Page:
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Beleaguered Pact turning a corner

Lex Hall  |  21 Feb 2020Text size  Decrease  Increase  |  
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Narrow-moat Pact’s vital signs are beginning to turn a corner, despite weak packaging volumes which continued to challenge the core Australasian packaging segment in the first half of fiscal 2020.

Pact Group (ASX: PGH) will withhold a dividend for the second year running but will use the money to cut debt and pay for initiatives announced as part of its recent strategic review.

Morningstar analyst Grant Slade has cut his fair value estimate for Pact by 8 per cent to $3.60 a share after management flagged higher capital expenditure requirements over the fiscal 2020-fiscal 2024 period.

Pact remains significantly undervalued, trading at about a 30 per cent discount to Slade’s new fair value estimate. At 3.45pm on Friday, Pact was trading at $2.40.

The company is the largest rigid packaging plastics manufacturer in Australia and New Zealand. It makes packaging and containers for long-life products such as sauces, laundry detergents, and skin care products.

Pact share price chart

Source: Morningstar

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It comprises a packaging segment, which accounts for about 65 per cent of operating income; a materials handling segment (this includes things such as milk crates for producers and accounts for about 27 per cent of operating income); and a contract manufacturing segment, which accounts for about 3 per cent and is currently up for sale.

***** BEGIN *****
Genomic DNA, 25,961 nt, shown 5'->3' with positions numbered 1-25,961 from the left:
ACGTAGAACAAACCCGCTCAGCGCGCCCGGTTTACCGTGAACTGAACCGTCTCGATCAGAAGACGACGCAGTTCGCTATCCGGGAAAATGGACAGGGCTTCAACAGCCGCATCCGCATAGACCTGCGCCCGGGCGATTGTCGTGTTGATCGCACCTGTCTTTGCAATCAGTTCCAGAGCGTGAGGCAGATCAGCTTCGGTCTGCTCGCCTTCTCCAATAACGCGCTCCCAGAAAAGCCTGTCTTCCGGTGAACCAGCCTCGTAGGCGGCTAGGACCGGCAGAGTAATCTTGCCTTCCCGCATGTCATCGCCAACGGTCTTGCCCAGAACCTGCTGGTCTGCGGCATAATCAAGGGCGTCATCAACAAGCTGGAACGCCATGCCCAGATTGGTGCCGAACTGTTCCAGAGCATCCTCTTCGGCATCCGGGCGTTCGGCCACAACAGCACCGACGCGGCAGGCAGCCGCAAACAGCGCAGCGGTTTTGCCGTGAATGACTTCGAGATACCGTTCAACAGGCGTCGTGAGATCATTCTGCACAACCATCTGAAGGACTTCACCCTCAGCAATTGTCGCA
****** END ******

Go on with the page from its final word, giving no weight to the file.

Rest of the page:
Pact's underlying net profit for the half fell by 8 per cent to $32.7 million, from $35.7 million.

Excluding an accounting leases standard, net profit rose 4 per cent to $37 million.

Earnings at the packaging segment fell 1 per cent to $51 million amid challenging Australian volumes.

The company’s operating margin showed much needed improvement in the first half, Slade says, thanks to cost-cutting and a lower resin prices.

Its balance sheet troubles also eased because of the dividend suspension and cash flow generation.

Net debt fell to $667 million at 31 December 2019, reducing leverage to a more comfortable 2.9 times net debt/EBITDA.

Slade continues to forecast net debt/EBITDA of 2.9 times at fiscal 2020 year-end, which excludes the impact of the mooted contract manufacturing sale.

Some estimate this will go for $200 million, but Slade expects a more conservative figure of about $120 million. It will however inject “ample” cash into the balance sheet and allow the resumption of dividends.

“The divestment should allow for both major debt refinancing over the fiscal 2022--fiscal 2023 period to proceed and for the prompt resumption of dividends.”

Slade has downgraded his full-year fiscal 2020 EBITDA estimate by 2.5 per cent to $225 million as the company expects a slightly worse volume outcome in the core packaging segment.

The longer-term picture is brighter, he says.

“While near-term challenges for Pact’s business remain, our long-term expectations are unchanged and we continue to forecast a return to organic growth from fiscal 2021 onward. 

“Long-term, we continue to expect population growth, rising per capita incomes in Australasia and Asia, and the pass-through of cost inflation to drive organic top-line growth of approximately 2.5 per cent,” Slade says.

Pact’s previously announced cost-cutting programme, in tandem with modest operating leverage, will see margins improve toward 9 per cent at midcycle, up from 7.6 per cent in fiscal 2019.

is senior editor for Morningstar Australia

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